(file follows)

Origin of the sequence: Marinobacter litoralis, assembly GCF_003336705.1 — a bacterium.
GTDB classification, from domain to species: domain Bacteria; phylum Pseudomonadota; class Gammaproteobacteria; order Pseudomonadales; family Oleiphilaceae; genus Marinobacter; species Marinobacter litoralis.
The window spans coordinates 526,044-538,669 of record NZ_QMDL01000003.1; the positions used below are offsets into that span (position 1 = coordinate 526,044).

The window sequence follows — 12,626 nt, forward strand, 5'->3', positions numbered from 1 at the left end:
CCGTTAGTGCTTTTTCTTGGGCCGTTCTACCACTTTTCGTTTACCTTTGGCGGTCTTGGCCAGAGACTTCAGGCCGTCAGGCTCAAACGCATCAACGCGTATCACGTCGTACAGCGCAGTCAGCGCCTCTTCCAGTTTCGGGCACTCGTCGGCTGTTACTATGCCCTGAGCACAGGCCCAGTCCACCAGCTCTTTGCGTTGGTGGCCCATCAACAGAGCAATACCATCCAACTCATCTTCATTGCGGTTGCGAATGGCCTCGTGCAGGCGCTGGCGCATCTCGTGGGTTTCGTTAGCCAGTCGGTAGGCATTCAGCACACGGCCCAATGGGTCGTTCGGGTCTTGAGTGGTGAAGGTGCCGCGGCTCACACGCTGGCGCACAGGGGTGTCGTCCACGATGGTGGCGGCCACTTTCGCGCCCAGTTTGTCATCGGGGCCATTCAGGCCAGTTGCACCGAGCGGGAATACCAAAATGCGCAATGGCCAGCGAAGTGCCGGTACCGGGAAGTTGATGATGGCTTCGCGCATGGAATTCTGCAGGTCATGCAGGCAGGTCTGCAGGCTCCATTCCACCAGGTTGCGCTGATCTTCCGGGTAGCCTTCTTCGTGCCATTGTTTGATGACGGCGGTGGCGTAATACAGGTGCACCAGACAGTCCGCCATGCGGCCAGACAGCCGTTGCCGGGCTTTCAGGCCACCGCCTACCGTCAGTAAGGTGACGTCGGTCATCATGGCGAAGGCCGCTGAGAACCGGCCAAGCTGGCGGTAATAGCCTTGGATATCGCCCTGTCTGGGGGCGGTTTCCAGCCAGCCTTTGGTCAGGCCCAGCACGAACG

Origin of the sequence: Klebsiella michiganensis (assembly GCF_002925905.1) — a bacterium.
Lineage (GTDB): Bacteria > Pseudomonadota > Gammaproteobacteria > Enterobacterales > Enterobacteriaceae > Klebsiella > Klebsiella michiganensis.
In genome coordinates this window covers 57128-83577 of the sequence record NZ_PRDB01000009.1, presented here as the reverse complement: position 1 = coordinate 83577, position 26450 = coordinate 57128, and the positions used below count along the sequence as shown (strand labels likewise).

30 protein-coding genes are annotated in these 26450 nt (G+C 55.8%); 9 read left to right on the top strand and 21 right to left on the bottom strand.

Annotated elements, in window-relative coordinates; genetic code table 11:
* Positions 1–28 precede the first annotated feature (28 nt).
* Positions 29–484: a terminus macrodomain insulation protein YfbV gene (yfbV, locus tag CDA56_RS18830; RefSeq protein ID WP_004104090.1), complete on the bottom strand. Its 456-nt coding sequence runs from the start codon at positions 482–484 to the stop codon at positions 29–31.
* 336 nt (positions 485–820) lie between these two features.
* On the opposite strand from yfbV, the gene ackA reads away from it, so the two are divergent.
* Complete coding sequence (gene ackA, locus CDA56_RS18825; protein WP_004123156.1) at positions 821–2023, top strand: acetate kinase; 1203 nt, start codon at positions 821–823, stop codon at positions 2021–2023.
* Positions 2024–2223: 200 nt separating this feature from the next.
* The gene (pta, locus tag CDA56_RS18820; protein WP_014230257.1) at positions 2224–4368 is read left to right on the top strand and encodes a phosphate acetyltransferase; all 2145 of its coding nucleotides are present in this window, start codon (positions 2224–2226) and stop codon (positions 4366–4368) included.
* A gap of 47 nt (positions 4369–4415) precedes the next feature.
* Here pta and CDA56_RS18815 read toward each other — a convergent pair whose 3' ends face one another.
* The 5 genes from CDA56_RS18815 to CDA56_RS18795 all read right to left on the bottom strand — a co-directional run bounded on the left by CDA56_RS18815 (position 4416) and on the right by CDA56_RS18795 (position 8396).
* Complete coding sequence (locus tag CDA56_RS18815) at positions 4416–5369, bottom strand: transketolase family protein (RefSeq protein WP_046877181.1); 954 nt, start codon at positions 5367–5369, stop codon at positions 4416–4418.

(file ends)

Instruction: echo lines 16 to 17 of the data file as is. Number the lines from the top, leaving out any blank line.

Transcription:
* Positions 2024–2223: 200 nt separating this feature from the next.
* The gene (pta, locus tag CDA56_RS18820; protein WP_014230257.1) at positions 2224–4368 is read left to right on the top strand and encodes a phosphate acetyltransferase; all 2145 of its coding nucleotides are present in this window, start codon (positions 2224–2226) and stop codon (positions 4366–4368) included.